Those who speak for Canada’s beer industry say a sizable tax increase which will take effect next month should be reconsidered — calling it the latest blow to financially-squeezed breweries.
The federal government is set to increase the country’s beer excise tax by 6.3 per cent April 1 to account for inflation. Excise duties are also imposed on spirits, wine, tobacco, cannabis and vaping products.
Shane Groendahl, co-founder of Blindman Brewing in Lacombe, Alta., north of Red Deer, said the increase will cost the brewery an additional $5,000 per year.
“We do have a smaller or a lower rate than larger multinational brewers do, but that doesn’t mean that it doesn’t apply pressure to us in the same way,” Groendahl said.
The rate is applied according to the volume a brewery produces and the amount of alcohol in the beer. For domestic brewers, the current excise tax ranges from $3.482 to $29.597 per hectolitre (100 litres) of beer, for beer containing more than 2.5 per cent absolute ethyl alcohol by volume.
Financial committee says freeze tax
The federal government will table its next annual budget March 28, days before the tax increase is set to take effect.
In a recent report, the House of Commons Standing Committee on Finance — which includes political parties across all affiliations — recommended the upcoming budget include a freeze on federal beer, wine and spirit excise duties.
They recommended the excise tax be held at 2022 rates for 2023 and 2024, and until inflation returns to the Bank of Canada’s one-per-cent to three-per-cent target range. Trade association Beer Canada submitted that recommendation.
Beer Canada president CJ Hélie said Canada already has the highest beer taxes in the G7.
“Taxes are already really, really high … it’s not a tax reduction, it’s not a tax cut, it’s not a handout. It’s just saying let’s freeze the rates right now given the unique circumstances,” he said.
“Brewers in Alberta and elsewhere are facing these huge operational cost increases.”
Hélie said Alberta barley prices have increased about 60 per cent, packaging costs have increased about 40 per cent and transportation fees have nearly doubled.
The 6.3-per-cent increase is the biggest that Christine Comeau, executive director of the Canadian Craft Brewers Association, has seen, she said.
The group wants Ottawa to reconsider the way the tax is levied. The national body said Canada is home to more than 1,100 craft breweries that account for more than 21,000 jobs.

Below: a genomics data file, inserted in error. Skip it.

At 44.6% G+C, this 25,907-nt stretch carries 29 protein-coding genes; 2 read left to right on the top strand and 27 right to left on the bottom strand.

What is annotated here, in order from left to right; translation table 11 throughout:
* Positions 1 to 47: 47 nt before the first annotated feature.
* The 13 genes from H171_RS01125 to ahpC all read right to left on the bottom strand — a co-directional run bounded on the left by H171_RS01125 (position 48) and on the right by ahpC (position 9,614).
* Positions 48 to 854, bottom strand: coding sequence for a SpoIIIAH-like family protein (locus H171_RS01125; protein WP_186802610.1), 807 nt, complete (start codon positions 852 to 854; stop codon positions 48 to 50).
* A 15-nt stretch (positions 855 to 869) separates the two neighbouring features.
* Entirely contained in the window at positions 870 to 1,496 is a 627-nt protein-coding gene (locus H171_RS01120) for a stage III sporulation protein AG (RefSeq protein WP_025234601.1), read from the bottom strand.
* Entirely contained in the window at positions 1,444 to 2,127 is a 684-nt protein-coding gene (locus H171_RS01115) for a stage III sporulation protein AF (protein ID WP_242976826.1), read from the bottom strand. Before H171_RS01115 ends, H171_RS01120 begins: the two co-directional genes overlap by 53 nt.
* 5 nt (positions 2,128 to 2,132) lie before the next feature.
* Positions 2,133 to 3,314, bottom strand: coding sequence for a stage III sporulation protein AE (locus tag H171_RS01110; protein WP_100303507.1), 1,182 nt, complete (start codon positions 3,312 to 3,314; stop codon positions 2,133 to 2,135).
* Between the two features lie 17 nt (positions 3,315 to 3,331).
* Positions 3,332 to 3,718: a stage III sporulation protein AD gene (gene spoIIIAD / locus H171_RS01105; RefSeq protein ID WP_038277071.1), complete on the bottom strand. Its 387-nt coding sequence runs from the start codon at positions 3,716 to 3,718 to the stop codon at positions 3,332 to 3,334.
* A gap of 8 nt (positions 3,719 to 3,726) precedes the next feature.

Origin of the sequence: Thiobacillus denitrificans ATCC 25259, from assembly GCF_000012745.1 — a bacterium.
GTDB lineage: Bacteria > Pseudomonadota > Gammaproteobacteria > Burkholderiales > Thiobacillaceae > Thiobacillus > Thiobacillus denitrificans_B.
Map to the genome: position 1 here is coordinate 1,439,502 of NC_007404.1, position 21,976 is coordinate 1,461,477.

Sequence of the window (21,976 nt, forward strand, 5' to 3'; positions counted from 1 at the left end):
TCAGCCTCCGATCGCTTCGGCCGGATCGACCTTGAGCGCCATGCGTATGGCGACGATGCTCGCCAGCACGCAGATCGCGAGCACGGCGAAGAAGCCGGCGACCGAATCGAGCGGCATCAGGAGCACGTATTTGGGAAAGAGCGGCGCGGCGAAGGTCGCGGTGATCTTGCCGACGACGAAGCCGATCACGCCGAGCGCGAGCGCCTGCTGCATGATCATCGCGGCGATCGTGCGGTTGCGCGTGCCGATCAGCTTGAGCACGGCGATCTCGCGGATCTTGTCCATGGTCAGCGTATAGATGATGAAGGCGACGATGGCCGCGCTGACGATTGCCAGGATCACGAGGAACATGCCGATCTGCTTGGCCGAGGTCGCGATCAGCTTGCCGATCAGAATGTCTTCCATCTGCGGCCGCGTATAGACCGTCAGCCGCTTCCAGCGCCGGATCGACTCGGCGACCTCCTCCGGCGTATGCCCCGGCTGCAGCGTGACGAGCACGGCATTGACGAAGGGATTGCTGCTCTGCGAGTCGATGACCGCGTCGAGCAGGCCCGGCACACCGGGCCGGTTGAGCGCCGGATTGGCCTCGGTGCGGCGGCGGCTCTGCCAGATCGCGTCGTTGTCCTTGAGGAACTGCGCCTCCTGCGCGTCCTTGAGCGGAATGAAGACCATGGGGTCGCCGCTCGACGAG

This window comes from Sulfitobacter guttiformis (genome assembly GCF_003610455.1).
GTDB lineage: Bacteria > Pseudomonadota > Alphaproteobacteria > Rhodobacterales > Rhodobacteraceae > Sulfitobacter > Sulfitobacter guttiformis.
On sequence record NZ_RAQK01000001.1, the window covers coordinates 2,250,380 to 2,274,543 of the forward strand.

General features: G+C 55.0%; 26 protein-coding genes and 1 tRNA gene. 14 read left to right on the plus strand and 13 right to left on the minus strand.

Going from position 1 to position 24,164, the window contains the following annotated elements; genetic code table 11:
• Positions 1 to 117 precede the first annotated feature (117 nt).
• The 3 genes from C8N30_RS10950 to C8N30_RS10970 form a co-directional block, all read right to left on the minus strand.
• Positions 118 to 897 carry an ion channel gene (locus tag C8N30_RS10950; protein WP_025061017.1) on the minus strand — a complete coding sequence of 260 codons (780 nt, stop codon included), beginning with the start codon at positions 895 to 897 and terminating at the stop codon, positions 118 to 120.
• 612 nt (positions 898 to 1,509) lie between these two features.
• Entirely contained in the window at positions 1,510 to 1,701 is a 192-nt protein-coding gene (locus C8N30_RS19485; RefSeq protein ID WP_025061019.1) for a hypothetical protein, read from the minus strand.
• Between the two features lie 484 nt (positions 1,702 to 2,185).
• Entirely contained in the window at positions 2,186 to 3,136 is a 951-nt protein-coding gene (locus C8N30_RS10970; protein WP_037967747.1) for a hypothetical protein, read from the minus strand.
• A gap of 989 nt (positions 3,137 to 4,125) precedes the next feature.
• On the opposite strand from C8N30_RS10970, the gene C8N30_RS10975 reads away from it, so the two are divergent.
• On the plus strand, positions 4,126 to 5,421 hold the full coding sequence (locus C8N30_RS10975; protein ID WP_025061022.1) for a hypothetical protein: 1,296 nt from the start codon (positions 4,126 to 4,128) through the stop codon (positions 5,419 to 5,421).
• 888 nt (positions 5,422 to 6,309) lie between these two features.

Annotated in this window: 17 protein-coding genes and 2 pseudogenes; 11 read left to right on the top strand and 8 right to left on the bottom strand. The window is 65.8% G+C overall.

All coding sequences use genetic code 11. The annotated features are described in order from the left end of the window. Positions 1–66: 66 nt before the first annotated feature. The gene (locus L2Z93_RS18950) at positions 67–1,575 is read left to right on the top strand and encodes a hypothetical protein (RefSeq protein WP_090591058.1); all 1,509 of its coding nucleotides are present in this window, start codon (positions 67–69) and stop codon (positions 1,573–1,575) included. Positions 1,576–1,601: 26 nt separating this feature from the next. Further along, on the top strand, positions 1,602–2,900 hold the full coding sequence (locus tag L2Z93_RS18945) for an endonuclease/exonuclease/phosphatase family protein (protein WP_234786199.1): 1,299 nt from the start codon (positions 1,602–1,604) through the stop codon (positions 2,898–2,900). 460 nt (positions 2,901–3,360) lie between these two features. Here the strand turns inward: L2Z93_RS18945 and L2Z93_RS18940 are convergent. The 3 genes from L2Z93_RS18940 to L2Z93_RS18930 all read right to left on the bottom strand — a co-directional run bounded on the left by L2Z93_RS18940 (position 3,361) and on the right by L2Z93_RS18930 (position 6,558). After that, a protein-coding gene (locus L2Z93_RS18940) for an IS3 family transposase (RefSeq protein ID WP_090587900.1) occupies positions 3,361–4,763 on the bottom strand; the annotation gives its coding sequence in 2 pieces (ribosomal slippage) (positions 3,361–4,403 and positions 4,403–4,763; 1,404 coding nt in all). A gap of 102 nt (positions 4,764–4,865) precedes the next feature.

The association said the vast majority of those breweries are less than five years old, and most are not yet profitable.
“I’d say it’s unprecedented,” she said. “The cans and the labels, transportation, energy costs, labour, everything is going up, and up and up, and they can only absorb so much.”
She added that craft brewers are concerned that if they raise prices for their beer too much, people will no longer buy it.
Adrienne Vaupshas, press secretary for the Office of the Deputy Prime Minister and Minister of Finance, said in an emailed statement that alcohol excise duty rates are adjusted by law on an annual basis to account for inflation.
The April adjustment would be equivalent to approximately $0.0078 per 355 ml can of beer, she said.
Vaupshas said the government has “taken action on a number of fronts” to support Canadians with the cost of living, including doubling the GST credit, providing a $500 top-up to Canadians struggling to pay their rent and providing dental care to children.
Beer prices expected to rise
Robert Carter, managing partner at food service advisor StratonHunter Group in Toronto, agreed that the tax increase comes at an inopportune time.
“The overall consumption of alcohol and beer and wine in particular has been on a decline … the timing of this is a challenge for the industry, particularly as we’re coming into an economically more challenging time overall,” he said.
He added that there are tax breaks for small breweries, but ultimately the price of beer will rise, even without factoring in the excise tax.
“Particularly among some of the craft, where they just don’t have the scale and volume to manage costs more effectively as some of the larger domestic players overall,” he said.
“At the end we will see higher beer prices for the consumer.”
Source : CBC